State and Federal Laws & Incentives

 


Reference the Alternative Fuels Data Center to find federal and state laws and incentives for alternative fuels and vehicles, air quality, fuel efficiency, and other transportation-related topics.


Act 164: EV Charging Station Multi-Unit Dwelling Working Group 
Act 164/SB 1316 2015
Final Report

Act 164: Working Group Meeting #1 Materials: October 1, 2015
Working Group Agenda
Working Group Meeting Summary
Presentation:  Hawaii State Energy Office 
Presentation: Co-Star Group
Presentation: Hawaii EV Partnership

Act 164: Working Group Meeting #2 Materials: October 28, 2015
Working Group Agenda
Working Group Meeting Summary
Presentation: Hawaii State Energy Office
Presentation: Hawaiian Electric Company
Presentation: Hawaii EV Partnership

Act 164: Working Group Meeting #3 Materials: November 16, 2015
Working Group Agenda
Working Group Meeting Summary
Presentation: Hawaii State Energy Office
Presentation: Hawaiian Electric Company

Act 164: Working Group Meeting #4 Materials: December 18, 2015
Working Group Agenda
Working Group Meeting Summary 

 

State of Hawaii EV Laws

Free Parking: State &  County Facilities including meters and exemptions from HOV lanes
Act 168 / SB 2746 2012 (PDF)  Also reference Hawaii Revised Statutes 291-71 Note

State and County Parking Facilities
State of Hawaii Public Parking Facilities

Designation of parking spaces for EVs; charging system
Act 89 / SB2747 2012 (PDF)  Hawaii Revised Statutes  Section 291-71

Parking spaces reserved for EVs; penalties
Hawaii Revised Statutes Section 291-72

Placement of EV charging system- Multi-family residential or townhouse
Act 186, Hawaii Revised Statutes Section 196-2.5

Light-Duty Motor Vehicle Requirements for County and State Agencies
HRS 103D-412 (2009) For more information, go to Vehicle Purchasing Guidelines

 


 

Federal:  Qualified Plug-In Electric Drive Motor Vehicle Tax Credit

Enacted December 18, 2015
The Consolidated Appropriations Act of 2016 (Public Law 114-113(PDF)) retroactively reinstates and extends several alternative fuel tax incentives. The law reinstates, effective through December 31, 2016, the alternative fuel infrastructure tax credit, the excise tax credit for alternative fuels and alternative fuel mixtures, the tax credit for second generation biofuel production, the income and excise tax credit for biodiesel and renewable diesel fuel mixtures, fuel cell motor vehicle tax credit, and the special depreciation allowance for second generation biofuel plant property. It also reinstates the tax credit for qualified two- or three-wheeled plug-in electric drive motor vehicles.

Key provisions relating to EVs and EV charging:  The Consolidated Appropriations Act of 2016  retroactively extends the tax credit for EV charging infrastructure for 2015 and going forward for 2016 (www.afdc.energy.gov)  *Alternative Fuel Infrastructure Tax Credit. Section 182 extends the tax credit for alternative fuel infrastructure through December 31, 2016. Fueling equipment and related infrastructure for electricity are eligible for a tax credit of 30%, up to $30,000. * Retroactive for EV Charging Infrastructure placed in service in 2015.  This means if you installed EV charging in 2015, you can take advantage of this credit for your investment. * Residential fueling equipment may receive a tax credit up to $1,000.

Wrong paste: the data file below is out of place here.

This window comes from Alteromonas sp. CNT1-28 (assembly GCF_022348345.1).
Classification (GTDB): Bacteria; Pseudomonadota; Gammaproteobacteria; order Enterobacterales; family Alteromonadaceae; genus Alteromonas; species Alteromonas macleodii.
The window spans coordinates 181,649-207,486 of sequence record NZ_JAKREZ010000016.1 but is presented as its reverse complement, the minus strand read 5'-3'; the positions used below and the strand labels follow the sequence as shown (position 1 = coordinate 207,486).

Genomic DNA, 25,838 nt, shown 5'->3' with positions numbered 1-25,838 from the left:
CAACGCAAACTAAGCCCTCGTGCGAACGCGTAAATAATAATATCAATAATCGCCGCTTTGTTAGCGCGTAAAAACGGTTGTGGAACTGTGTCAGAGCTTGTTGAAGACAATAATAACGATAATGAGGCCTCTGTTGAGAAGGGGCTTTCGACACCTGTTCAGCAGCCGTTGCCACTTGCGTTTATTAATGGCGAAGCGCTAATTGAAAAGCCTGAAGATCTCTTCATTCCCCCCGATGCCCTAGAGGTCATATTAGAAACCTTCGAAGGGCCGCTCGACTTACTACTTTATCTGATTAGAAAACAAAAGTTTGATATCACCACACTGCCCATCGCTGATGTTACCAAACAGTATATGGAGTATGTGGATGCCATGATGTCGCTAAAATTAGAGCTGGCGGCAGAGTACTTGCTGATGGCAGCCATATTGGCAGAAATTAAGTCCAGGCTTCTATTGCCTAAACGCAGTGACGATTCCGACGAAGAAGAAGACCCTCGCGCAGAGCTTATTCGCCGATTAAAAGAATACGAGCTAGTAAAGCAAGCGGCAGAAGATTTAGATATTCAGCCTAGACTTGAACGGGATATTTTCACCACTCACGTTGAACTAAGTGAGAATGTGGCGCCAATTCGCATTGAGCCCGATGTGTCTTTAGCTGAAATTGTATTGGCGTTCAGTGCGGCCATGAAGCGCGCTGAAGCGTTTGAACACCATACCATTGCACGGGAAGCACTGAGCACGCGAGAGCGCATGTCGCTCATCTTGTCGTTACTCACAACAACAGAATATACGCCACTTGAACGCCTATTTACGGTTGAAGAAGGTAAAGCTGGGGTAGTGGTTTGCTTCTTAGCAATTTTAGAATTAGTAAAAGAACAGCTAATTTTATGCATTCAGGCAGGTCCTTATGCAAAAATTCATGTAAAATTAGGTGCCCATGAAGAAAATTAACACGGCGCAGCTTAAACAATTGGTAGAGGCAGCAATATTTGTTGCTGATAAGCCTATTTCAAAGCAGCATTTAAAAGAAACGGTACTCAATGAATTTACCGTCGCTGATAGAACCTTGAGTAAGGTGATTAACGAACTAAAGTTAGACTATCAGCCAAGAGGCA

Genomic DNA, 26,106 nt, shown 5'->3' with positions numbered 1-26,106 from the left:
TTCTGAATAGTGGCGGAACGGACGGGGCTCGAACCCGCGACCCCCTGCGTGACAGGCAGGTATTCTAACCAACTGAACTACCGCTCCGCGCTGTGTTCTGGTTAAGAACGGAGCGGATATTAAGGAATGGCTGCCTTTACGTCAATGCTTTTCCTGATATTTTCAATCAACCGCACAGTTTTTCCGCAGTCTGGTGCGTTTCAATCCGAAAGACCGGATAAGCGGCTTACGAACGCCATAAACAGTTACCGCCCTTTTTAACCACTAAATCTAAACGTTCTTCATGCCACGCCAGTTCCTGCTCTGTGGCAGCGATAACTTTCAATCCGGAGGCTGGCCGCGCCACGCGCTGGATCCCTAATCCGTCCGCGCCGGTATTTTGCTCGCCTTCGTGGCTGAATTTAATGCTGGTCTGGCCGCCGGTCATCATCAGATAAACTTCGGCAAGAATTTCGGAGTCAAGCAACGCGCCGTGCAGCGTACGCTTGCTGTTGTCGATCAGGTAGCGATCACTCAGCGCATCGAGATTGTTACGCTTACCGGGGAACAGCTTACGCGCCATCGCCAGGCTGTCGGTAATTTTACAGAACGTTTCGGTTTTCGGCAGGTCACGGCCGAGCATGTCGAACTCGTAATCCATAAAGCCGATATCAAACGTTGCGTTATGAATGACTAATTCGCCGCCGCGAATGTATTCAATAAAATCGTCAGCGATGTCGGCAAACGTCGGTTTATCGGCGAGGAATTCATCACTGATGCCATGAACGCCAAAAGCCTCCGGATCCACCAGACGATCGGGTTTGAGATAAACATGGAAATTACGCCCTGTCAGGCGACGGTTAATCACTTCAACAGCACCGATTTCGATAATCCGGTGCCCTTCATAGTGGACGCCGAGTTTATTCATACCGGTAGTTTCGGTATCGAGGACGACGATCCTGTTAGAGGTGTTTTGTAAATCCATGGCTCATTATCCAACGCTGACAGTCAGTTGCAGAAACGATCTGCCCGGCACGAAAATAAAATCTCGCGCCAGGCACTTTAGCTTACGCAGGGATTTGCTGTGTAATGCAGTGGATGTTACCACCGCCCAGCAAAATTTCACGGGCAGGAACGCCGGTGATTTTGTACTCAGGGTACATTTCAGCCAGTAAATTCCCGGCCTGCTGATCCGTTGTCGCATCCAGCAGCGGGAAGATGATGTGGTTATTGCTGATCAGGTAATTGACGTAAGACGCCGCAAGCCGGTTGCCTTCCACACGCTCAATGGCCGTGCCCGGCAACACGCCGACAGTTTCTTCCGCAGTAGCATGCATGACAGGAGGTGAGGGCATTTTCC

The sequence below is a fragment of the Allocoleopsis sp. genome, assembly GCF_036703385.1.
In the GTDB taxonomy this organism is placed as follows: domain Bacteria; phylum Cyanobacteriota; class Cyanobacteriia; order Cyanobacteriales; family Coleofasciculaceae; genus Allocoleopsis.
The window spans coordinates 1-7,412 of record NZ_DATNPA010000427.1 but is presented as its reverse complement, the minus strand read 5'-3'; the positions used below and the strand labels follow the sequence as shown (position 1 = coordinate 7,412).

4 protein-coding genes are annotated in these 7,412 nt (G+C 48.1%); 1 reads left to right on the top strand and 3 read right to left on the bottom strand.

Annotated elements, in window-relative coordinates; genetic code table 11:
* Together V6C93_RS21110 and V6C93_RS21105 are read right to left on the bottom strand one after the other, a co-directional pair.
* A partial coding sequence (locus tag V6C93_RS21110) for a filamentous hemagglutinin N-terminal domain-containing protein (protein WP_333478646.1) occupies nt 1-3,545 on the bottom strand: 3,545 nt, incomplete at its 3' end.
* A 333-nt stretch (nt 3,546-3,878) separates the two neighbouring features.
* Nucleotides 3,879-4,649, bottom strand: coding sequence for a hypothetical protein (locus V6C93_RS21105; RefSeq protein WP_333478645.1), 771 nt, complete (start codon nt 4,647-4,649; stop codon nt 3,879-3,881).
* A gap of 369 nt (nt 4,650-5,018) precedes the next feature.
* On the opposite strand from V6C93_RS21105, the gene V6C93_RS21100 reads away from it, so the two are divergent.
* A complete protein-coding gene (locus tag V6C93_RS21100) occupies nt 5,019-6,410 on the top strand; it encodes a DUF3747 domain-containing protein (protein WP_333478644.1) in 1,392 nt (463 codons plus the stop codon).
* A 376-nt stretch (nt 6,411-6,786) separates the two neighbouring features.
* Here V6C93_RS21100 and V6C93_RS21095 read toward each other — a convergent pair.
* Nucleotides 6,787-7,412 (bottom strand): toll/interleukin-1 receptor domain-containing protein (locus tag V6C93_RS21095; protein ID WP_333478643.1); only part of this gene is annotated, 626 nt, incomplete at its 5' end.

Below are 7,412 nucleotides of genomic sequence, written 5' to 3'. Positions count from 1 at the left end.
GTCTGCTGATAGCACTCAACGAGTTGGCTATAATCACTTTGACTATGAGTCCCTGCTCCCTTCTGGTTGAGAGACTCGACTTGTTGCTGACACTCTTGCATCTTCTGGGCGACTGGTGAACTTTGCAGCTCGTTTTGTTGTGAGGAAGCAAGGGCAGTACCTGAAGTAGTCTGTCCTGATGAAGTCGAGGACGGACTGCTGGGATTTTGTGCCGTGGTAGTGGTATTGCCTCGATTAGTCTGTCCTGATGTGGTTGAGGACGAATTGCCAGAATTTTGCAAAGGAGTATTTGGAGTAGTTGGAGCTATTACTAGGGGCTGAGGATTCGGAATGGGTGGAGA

—-

A tax credit is available for the purchase of a new qualified plug-in electric drive motor vehicle that draws propulsion using a traction battery that has at least four kilowatt hours (kWh) of capacity, uses an external source of energy to recharge the battery, has a gross vehicle weight rating of up to 14,000 pounds, and meets specified emission standards. The minimum credit amount is $2,500, and the credit may be up to $7,500, based on each vehicle’s traction battery capacity and the gross vehicle weight rating. The credit will begin to be phased out for each manufacturer in the second quarter following the calendar quarter in which a minimum of 200,000 qualified plug-in electric drive vehicles have been sold by that manufacturer for use in the United States. This tax credit applies to vehicles acquired after December 31, 2009. For more information, see the Internal Revenue Service (IRS) Plug-In Electric Vehicle Credit website and IRS Form 8936, which is available via the IRS website.

A credit is also available for the purchase of a new qualified two- or three-wheeled plug-in electric drive vehicle that draws propulsion using a traction battery that has at least 2.5 kWh of capacity, uses an external source of energy to recharge the battery, has a gross vehicle weight rating of up to 14,000 pounds, is manufactured primarily for use on public roadways, and can drive at least 45 miles per hour. The credit is for 10% of the cost of the qualified vehicle, up to $2,500, and applies to vehicles acquired between January 1, 2012, and December 31, 2013. (Reference Public Law 112-240 and 26 U.S. Code 30D)

Point of Contact
U.S. Internal Revenue Service
Phone: (800) 829-1040
http://www.irs.gov/

The data shown on this website is measured and represented as accurately as possible and is subject to change as updates are provided by data sources.